Sara Luck, author
SL: I think if I lived in 1881.... I would take a train trip across country. I would love to visit all the small towns which...while so small and so remote are, by railroad, connected to the rest of the country. It was the beginning of the "mobile American. I love research, I especially love newspapers and authentic diaries from the time I am writing about.

RTW: If a person who had never read a Western (any sub-genre) asked you for a recommendation, what novel or movie would you recommend and why? What did the author do to bring the story alive for you?

SL: My favorite Western novel and movie is Shane. I love the setting, I love the determination of the men and women who...despite hardship and odds, are bound to build a community. And I like the character Shane, who is quiet, and with a mysterious past. It is obvious that there is a very strong attraction between Shane and Marian, but there is too much honor between them for either to act. And, of course, I love the exciting resolution of the conflict, and the mysterious, into the sunset, denouement.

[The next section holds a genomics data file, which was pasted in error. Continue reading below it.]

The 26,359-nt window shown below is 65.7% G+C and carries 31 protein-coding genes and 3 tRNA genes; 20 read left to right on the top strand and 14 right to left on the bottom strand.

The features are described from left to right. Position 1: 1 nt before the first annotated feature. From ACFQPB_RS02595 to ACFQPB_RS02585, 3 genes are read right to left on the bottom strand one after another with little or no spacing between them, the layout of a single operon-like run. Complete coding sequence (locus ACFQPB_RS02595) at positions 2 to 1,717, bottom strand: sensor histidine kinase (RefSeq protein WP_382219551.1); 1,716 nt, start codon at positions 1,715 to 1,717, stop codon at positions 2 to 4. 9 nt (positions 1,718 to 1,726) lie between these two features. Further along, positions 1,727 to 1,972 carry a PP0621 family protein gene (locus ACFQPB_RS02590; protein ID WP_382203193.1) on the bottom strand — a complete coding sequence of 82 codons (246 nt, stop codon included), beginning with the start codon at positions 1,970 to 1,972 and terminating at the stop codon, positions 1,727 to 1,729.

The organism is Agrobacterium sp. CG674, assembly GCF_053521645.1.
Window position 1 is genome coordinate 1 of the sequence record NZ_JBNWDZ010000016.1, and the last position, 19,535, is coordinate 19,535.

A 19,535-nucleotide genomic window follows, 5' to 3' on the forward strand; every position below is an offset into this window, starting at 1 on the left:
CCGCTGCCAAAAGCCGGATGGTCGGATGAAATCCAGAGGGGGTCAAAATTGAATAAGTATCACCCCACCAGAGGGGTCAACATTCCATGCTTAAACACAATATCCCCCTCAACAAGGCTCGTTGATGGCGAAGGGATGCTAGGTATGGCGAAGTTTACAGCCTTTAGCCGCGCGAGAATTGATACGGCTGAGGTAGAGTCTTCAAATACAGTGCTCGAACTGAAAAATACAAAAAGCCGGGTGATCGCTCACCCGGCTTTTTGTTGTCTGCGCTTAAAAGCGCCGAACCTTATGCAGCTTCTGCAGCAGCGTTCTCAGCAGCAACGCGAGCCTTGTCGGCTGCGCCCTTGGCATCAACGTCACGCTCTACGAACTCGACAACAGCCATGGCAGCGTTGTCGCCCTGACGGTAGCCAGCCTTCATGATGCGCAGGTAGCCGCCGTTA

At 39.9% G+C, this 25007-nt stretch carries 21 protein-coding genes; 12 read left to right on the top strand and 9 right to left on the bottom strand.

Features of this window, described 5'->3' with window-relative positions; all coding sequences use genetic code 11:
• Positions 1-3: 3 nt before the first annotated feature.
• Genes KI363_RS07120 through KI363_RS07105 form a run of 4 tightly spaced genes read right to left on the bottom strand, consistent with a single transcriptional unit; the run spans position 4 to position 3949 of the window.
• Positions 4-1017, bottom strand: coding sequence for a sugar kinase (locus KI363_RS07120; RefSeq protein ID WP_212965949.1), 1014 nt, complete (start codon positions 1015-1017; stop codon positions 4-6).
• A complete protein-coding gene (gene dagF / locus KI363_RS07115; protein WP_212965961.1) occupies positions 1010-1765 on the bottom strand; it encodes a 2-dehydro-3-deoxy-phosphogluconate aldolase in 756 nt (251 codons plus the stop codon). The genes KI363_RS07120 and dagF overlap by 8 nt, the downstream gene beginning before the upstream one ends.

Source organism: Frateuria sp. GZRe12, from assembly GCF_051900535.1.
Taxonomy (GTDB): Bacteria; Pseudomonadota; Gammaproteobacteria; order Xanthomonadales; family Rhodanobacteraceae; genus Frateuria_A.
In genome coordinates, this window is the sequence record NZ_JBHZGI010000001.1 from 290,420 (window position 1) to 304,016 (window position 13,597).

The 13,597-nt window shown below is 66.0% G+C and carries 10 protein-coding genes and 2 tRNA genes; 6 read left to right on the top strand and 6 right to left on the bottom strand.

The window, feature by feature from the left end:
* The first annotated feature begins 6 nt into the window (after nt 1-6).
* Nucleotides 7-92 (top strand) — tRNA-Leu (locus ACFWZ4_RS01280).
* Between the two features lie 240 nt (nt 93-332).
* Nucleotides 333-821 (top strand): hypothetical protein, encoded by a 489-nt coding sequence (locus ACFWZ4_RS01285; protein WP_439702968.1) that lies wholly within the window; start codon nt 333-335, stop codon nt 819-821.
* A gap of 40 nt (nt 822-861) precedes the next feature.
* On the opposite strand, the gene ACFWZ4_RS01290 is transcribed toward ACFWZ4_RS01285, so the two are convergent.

RTW: Why must Tallie take this particular story journey? What does she} have to prove? How does Jeb Tuhill affect her journey?

SL: Finding herself in the middle of a scandal, Tallie is forced to leave England and come to America. Her journey takes her to the Powder River country of Wyoming, where she meets, and falls in love, with Jeb Tuhill. At first, because of the tumult she left behind, the relationship seems only to complicate things. But love wins out.

RTW: Please set the scene for your excerpt.

SL: Moreton Frewen, an authentic person of history, invites his English guests to go on a hunt in the Big Horn Mountains. Buffalo Bill Cody and Jeb Tuhill act as guides for these hunts. When Moreton's wife, Clara, insists that she and Tallie go on the hunt, Jeb reluctantly acquiesces. This excerpt takes place on one of those hunts.

Excerpt from
Tallie's Hero
by Sara Luck

The grizzly bear was just coming out of the tree line, drawn by the smell of the buffalo’s blood.